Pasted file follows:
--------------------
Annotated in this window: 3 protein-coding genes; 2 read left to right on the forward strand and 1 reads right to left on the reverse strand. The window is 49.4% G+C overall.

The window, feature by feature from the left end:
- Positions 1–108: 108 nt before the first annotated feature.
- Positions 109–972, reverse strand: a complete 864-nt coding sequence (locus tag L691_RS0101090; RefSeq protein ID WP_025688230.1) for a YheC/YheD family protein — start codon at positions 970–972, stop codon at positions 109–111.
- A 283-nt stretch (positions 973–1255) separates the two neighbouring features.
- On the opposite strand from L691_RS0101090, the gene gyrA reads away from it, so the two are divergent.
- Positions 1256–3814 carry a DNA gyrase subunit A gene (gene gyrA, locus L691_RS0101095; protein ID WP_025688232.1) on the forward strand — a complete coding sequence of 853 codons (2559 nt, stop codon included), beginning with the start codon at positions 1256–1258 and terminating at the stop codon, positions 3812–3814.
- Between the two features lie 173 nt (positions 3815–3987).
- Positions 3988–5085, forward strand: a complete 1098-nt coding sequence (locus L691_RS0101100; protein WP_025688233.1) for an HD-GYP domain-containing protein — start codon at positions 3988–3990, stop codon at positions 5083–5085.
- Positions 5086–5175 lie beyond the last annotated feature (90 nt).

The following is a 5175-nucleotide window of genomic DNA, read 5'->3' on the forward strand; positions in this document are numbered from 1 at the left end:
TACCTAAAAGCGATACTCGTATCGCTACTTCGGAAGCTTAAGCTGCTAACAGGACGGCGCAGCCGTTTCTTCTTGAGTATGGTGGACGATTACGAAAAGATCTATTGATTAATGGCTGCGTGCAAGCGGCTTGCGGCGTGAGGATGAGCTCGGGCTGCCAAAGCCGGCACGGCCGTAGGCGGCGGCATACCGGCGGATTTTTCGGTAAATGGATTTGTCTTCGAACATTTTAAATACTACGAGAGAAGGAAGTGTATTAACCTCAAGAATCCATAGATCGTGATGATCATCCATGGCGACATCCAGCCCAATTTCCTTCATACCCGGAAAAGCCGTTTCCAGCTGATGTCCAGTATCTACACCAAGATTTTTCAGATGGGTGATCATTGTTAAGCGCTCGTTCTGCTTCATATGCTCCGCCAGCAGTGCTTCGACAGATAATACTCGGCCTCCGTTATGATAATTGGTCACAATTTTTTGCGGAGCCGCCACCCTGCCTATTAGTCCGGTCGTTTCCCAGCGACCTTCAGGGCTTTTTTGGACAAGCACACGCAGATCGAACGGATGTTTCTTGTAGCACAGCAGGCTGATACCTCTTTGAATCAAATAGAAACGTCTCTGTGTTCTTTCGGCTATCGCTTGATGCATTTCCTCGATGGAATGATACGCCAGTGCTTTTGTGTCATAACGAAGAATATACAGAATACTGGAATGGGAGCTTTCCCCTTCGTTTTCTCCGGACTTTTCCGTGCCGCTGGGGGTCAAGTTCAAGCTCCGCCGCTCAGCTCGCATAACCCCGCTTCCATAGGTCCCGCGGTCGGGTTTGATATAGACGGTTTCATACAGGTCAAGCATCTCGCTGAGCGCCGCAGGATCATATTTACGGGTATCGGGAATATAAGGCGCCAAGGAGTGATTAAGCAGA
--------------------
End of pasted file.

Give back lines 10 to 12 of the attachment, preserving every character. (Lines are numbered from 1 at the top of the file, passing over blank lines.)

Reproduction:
- Positions 5086–5175 lie beyond the last annotated feature (90 nt).

The following is a 5175-nucleotide window of genomic DNA, read 5'->3' on the forward strand; positions in this document are numbered from 1 at the left end:
TACCTAAAAGCGATACTCGTATCGCTACTTCGGAAGCTTAAGCTGCTAACAGGACGGCGCAGCCGTTTCTTCTTGAGTATGGTGGACGATTACGAAAAGATCTATTGATTAATGGCTGCGTGCAAGCGGCTTGCGGCGTGAGGATGAGCTCGGGCTGCCAAAGCCGGCACGGCCGTAGGCGGCGGCATACCGGCGGATTTTTCGGTAAATGGATTTGTCTTCGAACATTTTAAATACTACGAGAGAAGGAAGTGTATTAACCTCAAGAATCCATAGATCGTGATGATCATCCATGGCGACATCCAGCCCAATTTCCTTCATACCCGGAAAAGCCGTTTCCAGCTGATGTCCAGTATCTACACCAAGATTTTTCAGATGGGTGATCATTGTTAAGCGCTCGTTCTGCTTCATATGCTCCGCCAGCAGTGCTTCGACAGATAATACTCGGCCTCCGTTATGATAATTGGTCACAATTTTTTGCGGAGCCGCCACCCTGCCTATTAGTCCGGTCGTTTCCCAGCGACCTTCAGGGCTTTTTTGGACAAGCACACGCAGATCGAACGGATGTTTCTTGTAGCACAGCAGGCTGATACCTCTTTGAATCAAATAGAAACGTCTCTGTGTTCTTTCGGCTATCGCTTGATGCATTTCCTCGATGGAATGATACGCCAGTGCTTTTGTGTCATAACGAAGAATATACAGAATACTGGAATGGGAGCTTTCCCCTTCGTTTTCTCCGGACTTTTCCGTGCCGCTGGGGGTCAAGTTCAAGCTCCGCCGCTCAGCTCGCATAACCCCGCTTCCATAGGTCCCGCGGTCGGGTTTGATATAGACGGTTTCATACAGGTCAAGCATCTCGCTGAGCGCCGCAGGATCATATTTACGGGTATCGGGAATATAAGGCGCCAAGGAGTGATTAAGCAGA